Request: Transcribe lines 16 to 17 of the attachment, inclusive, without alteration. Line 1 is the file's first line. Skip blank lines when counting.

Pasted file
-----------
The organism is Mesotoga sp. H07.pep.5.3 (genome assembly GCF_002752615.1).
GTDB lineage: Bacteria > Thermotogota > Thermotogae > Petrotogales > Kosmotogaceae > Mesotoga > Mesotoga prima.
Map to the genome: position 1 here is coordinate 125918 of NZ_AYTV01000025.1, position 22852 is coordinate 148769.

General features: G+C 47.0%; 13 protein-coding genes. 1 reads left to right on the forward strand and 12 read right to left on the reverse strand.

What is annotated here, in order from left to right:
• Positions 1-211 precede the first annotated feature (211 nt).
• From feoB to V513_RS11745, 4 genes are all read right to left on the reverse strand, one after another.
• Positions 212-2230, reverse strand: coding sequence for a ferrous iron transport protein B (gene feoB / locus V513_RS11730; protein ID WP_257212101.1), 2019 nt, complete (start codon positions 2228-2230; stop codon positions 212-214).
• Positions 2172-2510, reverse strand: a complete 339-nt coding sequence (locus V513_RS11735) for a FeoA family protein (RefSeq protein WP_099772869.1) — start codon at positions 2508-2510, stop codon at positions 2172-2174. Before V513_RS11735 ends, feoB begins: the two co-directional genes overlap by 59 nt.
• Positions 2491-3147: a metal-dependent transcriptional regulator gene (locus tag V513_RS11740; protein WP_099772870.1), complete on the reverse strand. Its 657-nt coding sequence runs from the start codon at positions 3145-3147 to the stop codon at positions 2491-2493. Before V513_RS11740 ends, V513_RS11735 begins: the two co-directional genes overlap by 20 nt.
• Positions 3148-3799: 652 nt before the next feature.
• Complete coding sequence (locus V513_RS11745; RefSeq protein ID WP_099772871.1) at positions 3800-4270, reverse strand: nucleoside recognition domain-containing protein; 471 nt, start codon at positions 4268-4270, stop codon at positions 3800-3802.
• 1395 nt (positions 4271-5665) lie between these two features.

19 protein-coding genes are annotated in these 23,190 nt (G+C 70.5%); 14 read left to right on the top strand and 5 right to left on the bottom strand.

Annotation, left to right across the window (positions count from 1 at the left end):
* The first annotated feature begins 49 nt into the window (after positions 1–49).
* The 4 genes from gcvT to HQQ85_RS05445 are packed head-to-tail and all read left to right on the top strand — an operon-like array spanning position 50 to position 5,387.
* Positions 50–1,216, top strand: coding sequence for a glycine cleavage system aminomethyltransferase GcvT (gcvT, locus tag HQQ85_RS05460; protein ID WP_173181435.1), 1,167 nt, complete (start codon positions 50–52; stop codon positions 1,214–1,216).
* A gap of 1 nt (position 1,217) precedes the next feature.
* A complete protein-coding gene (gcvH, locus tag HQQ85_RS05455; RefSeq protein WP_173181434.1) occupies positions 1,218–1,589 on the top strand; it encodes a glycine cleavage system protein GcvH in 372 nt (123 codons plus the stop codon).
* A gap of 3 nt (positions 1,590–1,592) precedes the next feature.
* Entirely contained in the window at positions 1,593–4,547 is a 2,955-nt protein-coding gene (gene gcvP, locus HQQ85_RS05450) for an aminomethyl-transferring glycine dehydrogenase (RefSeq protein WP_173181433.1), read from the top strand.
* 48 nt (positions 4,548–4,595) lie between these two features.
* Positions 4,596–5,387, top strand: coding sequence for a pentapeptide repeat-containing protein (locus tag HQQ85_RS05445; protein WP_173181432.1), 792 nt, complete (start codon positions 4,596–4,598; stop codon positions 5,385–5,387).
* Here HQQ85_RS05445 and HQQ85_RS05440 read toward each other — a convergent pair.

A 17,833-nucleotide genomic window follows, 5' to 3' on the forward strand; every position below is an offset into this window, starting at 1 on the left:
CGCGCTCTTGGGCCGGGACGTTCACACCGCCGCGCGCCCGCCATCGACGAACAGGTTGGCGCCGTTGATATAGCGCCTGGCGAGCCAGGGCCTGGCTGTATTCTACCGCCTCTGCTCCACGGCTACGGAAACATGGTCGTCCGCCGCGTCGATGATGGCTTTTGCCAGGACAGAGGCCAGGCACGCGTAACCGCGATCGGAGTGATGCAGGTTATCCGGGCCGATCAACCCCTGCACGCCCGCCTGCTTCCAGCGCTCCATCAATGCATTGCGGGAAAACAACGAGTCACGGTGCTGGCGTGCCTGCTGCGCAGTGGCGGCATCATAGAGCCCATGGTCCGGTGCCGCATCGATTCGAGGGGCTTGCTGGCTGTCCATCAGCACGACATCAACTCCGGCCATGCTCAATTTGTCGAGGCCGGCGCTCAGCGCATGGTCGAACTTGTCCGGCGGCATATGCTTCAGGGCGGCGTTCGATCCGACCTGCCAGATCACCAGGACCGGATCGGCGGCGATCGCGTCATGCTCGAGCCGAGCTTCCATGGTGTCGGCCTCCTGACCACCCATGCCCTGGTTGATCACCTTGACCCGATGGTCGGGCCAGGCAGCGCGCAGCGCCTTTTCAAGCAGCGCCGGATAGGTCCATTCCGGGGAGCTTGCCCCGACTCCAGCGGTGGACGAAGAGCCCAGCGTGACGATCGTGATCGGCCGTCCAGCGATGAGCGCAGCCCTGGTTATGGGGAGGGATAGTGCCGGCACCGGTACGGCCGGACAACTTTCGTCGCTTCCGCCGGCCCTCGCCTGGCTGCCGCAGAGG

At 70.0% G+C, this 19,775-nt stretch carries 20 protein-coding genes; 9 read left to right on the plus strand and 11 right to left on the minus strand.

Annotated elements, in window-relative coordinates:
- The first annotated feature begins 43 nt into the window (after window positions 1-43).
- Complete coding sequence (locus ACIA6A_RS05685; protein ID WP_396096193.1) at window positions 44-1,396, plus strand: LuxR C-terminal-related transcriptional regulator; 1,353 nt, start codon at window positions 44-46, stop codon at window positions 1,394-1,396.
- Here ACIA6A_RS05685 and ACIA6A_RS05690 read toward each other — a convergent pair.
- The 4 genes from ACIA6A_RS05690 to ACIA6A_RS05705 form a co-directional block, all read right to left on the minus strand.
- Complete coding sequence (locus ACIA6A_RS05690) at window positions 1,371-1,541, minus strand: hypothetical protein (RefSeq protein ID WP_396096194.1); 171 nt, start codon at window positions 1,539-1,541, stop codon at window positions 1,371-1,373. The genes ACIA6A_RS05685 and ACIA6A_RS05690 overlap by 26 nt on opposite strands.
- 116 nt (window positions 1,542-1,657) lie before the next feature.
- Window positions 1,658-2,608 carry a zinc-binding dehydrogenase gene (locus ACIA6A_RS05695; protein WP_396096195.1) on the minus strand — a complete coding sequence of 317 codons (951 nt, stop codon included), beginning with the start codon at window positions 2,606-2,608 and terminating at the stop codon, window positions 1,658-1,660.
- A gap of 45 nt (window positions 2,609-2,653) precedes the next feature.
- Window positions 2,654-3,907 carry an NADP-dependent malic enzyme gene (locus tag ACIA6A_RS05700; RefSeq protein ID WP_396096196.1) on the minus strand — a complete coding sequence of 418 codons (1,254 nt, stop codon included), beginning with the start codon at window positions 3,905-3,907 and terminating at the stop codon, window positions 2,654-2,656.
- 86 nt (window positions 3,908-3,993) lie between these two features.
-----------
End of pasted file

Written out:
* The first annotated feature begins 49 nt into the window (after positions 1–49).
* The 4 genes from gcvT to HQQ85_RS05445 are packed head-to-tail and all read left to right on the top strand — an operon-like array spanning position 50 to position 5,387.